Department of Homeland Security inspectors this month found inadequate food supplies, temperature-control problems and a high employee-to-detainee ratio at some of the shelters for the unaccompanied children who crossed the U.S.-Mexico border this year.

In a report released Wednesday on oversight of the detention centers, DHS Inspector General John Roth also said his office has launched an investigation of alleged “criminal behavior; violation of civil rights and liberties; and violations of laws, regulations and policies in the treatment and processing of [the children].”

The inspector general’s probe came in response to an American Civil Liberties Union complaint filed on behalf of 116 unaccompanied immigrant minors, the report said.

Roth said his office is examining 16 of the cases, while the Customs and Border Protection internal affairs division and the Immigration and Customs Enforcement Office of Professional Responsibility are looking into the rest.

DHS inspectors made unannounced visits to 63 sites, saying they “did not observe misconduct or inappropriate conduct by DHS employees” during their stops and that they did not receive further complaints during random interviews with the children, according to the report

However, the inspectors did observe some problems. Here they are:

  • Contractors were not providing an adequate amount of food at one location. DHS employees purchased food to supplement the contractor supplies, sometimes using their own money. Inspectors brought the matter to the attention of CBP officials, who took steps to correct the situation during the site visit, according to Roth.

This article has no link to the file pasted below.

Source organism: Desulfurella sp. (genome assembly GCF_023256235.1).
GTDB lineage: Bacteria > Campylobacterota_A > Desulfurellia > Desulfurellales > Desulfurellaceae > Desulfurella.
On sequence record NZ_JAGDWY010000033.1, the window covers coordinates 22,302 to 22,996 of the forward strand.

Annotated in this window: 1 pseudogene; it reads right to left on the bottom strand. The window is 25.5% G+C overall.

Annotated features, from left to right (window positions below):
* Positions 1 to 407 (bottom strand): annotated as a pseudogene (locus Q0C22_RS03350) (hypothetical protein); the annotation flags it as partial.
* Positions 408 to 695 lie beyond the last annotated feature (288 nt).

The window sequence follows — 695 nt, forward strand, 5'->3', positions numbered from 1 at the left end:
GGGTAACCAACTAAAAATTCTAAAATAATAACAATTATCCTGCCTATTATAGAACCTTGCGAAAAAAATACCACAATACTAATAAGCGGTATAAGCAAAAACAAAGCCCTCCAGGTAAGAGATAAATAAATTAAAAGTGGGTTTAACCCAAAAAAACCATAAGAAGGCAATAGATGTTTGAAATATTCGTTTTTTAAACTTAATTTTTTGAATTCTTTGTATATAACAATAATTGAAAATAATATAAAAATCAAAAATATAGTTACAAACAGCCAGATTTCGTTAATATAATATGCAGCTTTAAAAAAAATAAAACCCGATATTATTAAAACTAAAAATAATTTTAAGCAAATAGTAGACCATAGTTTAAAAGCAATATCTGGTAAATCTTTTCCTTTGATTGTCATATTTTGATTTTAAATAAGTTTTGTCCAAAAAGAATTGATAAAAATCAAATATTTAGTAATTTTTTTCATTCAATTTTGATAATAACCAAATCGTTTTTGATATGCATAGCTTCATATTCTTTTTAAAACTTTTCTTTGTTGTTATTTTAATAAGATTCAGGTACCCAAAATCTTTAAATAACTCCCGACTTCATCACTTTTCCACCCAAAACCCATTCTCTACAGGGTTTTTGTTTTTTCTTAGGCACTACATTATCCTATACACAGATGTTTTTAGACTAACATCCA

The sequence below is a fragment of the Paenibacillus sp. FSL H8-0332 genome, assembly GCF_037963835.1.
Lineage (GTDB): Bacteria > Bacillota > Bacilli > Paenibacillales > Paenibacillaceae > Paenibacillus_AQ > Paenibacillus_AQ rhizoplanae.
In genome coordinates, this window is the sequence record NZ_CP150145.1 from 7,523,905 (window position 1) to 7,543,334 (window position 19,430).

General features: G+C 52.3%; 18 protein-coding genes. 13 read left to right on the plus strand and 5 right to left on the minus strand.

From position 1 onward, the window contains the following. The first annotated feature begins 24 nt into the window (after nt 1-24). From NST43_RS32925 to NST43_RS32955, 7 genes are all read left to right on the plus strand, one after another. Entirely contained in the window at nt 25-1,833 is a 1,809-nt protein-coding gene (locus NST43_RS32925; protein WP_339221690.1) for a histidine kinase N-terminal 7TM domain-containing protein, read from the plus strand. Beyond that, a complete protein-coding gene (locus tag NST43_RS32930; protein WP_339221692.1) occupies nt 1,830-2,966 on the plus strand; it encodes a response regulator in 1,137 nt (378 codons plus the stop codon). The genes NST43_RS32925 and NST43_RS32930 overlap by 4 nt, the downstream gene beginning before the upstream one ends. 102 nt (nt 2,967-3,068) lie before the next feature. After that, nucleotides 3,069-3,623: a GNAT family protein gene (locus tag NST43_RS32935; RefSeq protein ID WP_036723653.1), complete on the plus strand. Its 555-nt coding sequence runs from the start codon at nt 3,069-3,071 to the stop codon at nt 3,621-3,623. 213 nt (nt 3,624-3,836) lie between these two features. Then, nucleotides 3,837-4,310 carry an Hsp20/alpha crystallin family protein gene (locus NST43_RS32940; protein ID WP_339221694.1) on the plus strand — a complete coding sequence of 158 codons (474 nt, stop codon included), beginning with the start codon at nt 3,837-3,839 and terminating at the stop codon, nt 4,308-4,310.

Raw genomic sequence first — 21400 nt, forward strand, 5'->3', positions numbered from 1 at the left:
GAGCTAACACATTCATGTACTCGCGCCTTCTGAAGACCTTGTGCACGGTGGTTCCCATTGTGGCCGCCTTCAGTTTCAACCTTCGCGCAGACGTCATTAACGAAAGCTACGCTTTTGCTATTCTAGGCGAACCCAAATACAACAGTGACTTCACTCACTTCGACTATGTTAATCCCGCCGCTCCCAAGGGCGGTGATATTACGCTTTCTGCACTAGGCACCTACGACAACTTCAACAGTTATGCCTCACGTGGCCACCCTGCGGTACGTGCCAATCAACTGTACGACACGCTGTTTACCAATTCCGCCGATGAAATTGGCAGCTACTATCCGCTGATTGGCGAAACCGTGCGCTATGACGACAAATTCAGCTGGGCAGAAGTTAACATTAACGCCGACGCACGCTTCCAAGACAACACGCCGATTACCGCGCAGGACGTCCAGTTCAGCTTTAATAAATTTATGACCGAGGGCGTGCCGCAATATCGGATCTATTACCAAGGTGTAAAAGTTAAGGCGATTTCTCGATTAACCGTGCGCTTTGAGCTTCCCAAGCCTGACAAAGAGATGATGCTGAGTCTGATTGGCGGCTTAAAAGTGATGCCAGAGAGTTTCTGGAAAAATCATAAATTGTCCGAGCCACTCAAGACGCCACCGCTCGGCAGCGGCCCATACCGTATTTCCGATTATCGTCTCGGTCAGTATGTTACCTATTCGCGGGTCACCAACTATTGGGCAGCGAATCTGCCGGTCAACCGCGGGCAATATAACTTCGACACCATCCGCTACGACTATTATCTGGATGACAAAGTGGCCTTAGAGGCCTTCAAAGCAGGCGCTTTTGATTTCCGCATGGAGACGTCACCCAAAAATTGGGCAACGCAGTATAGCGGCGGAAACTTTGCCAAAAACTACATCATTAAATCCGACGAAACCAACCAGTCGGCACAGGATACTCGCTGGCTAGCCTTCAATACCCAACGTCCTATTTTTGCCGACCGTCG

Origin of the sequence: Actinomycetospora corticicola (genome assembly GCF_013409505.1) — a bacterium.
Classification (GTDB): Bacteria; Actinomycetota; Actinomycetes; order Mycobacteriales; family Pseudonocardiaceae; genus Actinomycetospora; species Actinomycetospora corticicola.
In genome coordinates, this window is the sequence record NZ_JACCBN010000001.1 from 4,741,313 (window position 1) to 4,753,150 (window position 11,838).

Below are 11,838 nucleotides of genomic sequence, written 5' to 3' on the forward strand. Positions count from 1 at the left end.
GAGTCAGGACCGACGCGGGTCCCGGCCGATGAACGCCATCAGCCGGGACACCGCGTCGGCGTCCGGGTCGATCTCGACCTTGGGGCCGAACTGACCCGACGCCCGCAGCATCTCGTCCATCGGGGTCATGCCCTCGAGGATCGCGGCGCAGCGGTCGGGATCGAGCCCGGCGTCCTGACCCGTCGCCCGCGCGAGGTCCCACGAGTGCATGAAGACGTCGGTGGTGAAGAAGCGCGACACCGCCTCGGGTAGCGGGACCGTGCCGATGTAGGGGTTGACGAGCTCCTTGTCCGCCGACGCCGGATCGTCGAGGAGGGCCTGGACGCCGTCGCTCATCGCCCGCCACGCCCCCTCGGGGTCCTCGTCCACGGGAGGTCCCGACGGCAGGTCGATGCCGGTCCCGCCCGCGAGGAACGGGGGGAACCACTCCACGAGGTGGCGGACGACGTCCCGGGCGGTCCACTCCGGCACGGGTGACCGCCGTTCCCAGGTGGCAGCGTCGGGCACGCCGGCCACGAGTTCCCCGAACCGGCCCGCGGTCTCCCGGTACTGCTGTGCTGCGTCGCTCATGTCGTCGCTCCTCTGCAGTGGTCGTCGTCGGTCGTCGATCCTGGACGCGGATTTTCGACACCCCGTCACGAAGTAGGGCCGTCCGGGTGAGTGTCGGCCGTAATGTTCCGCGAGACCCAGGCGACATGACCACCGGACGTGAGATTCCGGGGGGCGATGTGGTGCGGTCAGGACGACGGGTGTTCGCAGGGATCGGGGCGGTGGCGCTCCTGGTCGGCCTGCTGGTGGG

• Temperatures at some of the shelters are inconsistent, and DHS employees often cannot adjust the thermostats.
  • Employee-to-detainee ratios are inconsistent. One facility had more than 25 children for each worker, while others had zero to three kids for each staff member.
  • Not all shelters post copies of their policies in English and Spanish.
  • Some facilities are not systematically keeping an inventory of the children’s property.
  • DHS is holding some unattended minors for up to three days because no permanent shelter is available.
  • The ICE system for documenting compliance with department guidelines for unaccompanied minors has experienced frequent outages, resulting in inconsistent reporting. Roth said the system is “not a reliable tool for CBP to provide increased accountability of [the children’s] safety and well-being.”
  • DHS employees reported exposure to diseases and contracting scabies, lice and chicken pox. Two CBP officers said their children were diagnosed with chicken pox within days of contact with a child who had the virus.

Roth issued a series of recommendations based on the findings. They included: posting policies in English and Spanish; developing a “know your rights and responsibilities” video for the children and their families; and finding the resources needed to ensure the proper functioning of its system for documenting compliance with department guidelines.

CBP said in a statement on Friday that it “strives to protect unaccompanied children with special procedures and safeguards,” adding that “mistreatment or misconduct is not tolerated.”

The agency said it is providing regular meals to the children and ensuring that they have access to drinks and snacks throughout the day, in addition to giving medical care to those who show signs of illness.

An ICE spokesman did not immediately respond to a request for comment Friday afternoon, but we’ll update this article if they reply.